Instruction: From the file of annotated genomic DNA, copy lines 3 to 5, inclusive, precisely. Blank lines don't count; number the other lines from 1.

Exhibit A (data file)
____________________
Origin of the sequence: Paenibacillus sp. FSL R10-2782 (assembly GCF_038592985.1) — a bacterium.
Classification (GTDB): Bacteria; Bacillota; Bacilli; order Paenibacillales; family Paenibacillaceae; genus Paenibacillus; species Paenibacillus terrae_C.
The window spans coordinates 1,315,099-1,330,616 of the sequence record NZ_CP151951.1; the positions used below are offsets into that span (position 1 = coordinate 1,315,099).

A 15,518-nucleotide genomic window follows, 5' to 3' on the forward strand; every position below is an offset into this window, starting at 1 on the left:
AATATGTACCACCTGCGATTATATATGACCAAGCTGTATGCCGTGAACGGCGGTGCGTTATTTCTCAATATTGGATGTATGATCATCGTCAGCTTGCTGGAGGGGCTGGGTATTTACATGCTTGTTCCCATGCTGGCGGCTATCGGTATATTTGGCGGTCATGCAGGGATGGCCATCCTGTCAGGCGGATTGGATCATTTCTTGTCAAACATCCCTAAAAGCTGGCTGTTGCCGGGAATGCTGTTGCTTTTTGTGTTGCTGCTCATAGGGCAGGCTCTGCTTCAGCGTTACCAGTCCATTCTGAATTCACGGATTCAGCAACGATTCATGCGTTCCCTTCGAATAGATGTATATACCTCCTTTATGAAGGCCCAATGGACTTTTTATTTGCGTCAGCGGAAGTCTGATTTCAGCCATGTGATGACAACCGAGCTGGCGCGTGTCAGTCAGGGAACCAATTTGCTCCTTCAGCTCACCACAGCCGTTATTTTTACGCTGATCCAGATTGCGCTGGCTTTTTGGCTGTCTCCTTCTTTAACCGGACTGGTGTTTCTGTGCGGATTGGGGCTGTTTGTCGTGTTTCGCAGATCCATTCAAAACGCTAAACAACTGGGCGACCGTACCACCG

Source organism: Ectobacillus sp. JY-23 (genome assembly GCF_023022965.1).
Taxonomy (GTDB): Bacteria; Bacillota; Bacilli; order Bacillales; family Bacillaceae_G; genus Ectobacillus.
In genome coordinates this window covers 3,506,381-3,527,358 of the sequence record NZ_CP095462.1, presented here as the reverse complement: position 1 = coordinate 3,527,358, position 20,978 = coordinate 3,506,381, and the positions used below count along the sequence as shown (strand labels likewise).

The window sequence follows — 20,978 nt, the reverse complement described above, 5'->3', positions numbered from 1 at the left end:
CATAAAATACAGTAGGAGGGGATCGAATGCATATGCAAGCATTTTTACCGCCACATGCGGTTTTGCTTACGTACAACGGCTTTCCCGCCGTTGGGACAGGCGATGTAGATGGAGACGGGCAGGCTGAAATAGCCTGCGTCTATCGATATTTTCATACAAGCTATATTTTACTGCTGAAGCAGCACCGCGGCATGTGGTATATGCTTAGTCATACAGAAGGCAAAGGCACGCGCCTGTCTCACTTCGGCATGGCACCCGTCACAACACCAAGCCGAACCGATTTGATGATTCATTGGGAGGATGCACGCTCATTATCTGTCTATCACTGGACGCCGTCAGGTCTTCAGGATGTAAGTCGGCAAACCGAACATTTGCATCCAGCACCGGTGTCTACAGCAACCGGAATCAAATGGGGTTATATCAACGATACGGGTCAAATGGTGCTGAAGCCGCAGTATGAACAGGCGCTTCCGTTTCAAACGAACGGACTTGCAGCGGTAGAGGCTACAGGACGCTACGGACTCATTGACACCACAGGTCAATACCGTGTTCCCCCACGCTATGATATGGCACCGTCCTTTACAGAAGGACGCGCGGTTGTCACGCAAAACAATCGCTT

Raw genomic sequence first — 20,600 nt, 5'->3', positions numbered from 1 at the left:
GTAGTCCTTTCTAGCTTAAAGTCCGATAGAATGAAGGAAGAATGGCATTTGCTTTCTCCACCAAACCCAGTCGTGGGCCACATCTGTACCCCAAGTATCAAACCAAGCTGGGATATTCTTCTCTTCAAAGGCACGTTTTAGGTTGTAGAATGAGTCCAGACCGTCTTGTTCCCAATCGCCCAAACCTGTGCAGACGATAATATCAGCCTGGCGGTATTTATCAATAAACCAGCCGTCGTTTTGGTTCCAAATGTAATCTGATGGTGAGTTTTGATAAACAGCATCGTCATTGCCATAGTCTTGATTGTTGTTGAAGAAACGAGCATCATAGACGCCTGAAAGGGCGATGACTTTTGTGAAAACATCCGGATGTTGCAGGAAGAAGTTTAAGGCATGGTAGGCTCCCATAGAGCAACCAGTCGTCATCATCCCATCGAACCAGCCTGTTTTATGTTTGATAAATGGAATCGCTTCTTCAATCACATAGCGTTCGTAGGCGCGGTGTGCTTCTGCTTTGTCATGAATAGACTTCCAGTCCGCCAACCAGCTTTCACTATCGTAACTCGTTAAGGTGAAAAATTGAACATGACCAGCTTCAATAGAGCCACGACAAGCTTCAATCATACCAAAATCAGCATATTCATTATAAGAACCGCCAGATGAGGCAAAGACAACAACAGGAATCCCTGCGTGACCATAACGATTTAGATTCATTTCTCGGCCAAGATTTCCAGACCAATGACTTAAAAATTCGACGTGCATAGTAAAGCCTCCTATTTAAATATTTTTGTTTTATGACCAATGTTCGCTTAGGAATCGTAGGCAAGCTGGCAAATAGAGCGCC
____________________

The window spans coordinates 1,315,099-1,330,616 of the sequence record NZ_CP151951.1; the positions used below are offsets into that span (position 1 = coordinate 1,315,099).

A 15,518-nucleotide genomic window follows, 5' to 3' on the forward strand; every position below is an offset into this window, starting at 1 on the left:
AATATGTACCACCTGCGATTATATATGACCAAGCTGTATGCCGTGAACGGCGGTGCGTTATTTCTCAATATTGGATGTATGATCATCGTCAGCTTGCTGGAGGGGCTGGGTATTTACATGCTTGTTCCCATGCTGGCGGCTATCGGTATATTTGGCGGTCATGCAGGGATGGCCATCCTGTCAGGCGGATTGGATCATTTCTTGTCAAACATCCCTAAAAGCTGGCTGTTGCCGGGAATGCTGTTGCTTTTTGTGTTGCTGCTCATAGGGCAGGCTCTGCTTCAGCGTTACCAGTCCATTCTGAATTCACGGATTCAGCAACGATTCATGCGTTCCCTTCGAATAGATGTATATACCTCCTTTATGAAGGCCCAATGGACTTTTTATTTGCGTCAGCGGAAGTCTGATTTCAGCCATGTGATGACAACCGAGCTGGCGCGTGTCAGTCAGGGAACCAATTTGCTCCTTCAGCTCACCACAGCCGTTATTTTTACGCTGATCCAGATTGCGCTGGCTTTTTGGCTGTCTCCTTCTTTAACCGGACTGGTGTTTCTGTGCGGATTGGGGCTGTTTGTCGTGTTTCGCAGATCCATTCAAAACGCTAAACAACTGGGCGACCGTACCACCG